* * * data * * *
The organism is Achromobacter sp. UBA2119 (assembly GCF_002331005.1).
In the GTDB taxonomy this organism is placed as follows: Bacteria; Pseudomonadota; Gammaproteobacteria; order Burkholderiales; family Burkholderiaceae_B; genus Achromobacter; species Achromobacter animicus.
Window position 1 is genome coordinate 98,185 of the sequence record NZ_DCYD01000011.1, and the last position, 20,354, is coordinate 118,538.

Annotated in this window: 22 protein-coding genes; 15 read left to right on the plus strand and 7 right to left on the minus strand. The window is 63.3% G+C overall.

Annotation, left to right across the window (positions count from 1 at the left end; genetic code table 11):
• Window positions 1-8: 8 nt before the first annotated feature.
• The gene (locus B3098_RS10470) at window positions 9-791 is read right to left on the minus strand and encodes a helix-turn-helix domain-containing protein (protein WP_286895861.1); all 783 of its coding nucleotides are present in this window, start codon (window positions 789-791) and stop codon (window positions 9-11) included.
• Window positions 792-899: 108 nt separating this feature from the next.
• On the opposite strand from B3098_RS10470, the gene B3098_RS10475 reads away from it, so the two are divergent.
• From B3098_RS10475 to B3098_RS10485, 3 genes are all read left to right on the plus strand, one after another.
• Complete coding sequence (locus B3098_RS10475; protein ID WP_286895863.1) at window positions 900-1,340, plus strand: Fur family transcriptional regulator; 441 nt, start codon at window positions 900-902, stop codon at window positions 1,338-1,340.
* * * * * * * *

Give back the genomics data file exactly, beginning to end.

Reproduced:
The organism is Achromobacter sp. UBA2119 (assembly GCF_002331005.1).
In the GTDB taxonomy this organism is placed as follows: Bacteria; Pseudomonadota; Gammaproteobacteria; order Burkholderiales; family Burkholderiaceae_B; genus Achromobacter; species Achromobacter animicus.
Window position 1 is genome coordinate 98,185 of the sequence record NZ_DCYD01000011.1, and the last position, 20,354, is coordinate 118,538.

Annotated in this window: 22 protein-coding genes; 15 read left to right on the plus strand and 7 right to left on the minus strand. The window is 63.3% G+C overall.

Annotation, left to right across the window (positions count from 1 at the left end; genetic code table 11):
• Window positions 1-8: 8 nt before the first annotated feature.
• The gene (locus B3098_RS10470) at window positions 9-791 is read right to left on the minus strand and encodes a helix-turn-helix domain-containing protein (protein WP_286895861.1); all 783 of its coding nucleotides are present in this window, start codon (window positions 789-791) and stop codon (window positions 9-11) included.
• Window positions 792-899: 108 nt separating this feature from the next.
• On the opposite strand from B3098_RS10470, the gene B3098_RS10475 reads away from it, so the two are divergent.
• From B3098_RS10475 to B3098_RS10485, 3 genes are all read left to right on the plus strand, one after another.
• Complete coding sequence (locus B3098_RS10475; protein ID WP_286895863.1) at window positions 900-1,340, plus strand: Fur family transcriptional regulator; 441 nt, start codon at window positions 900-902, stop codon at window positions 1,338-1,340.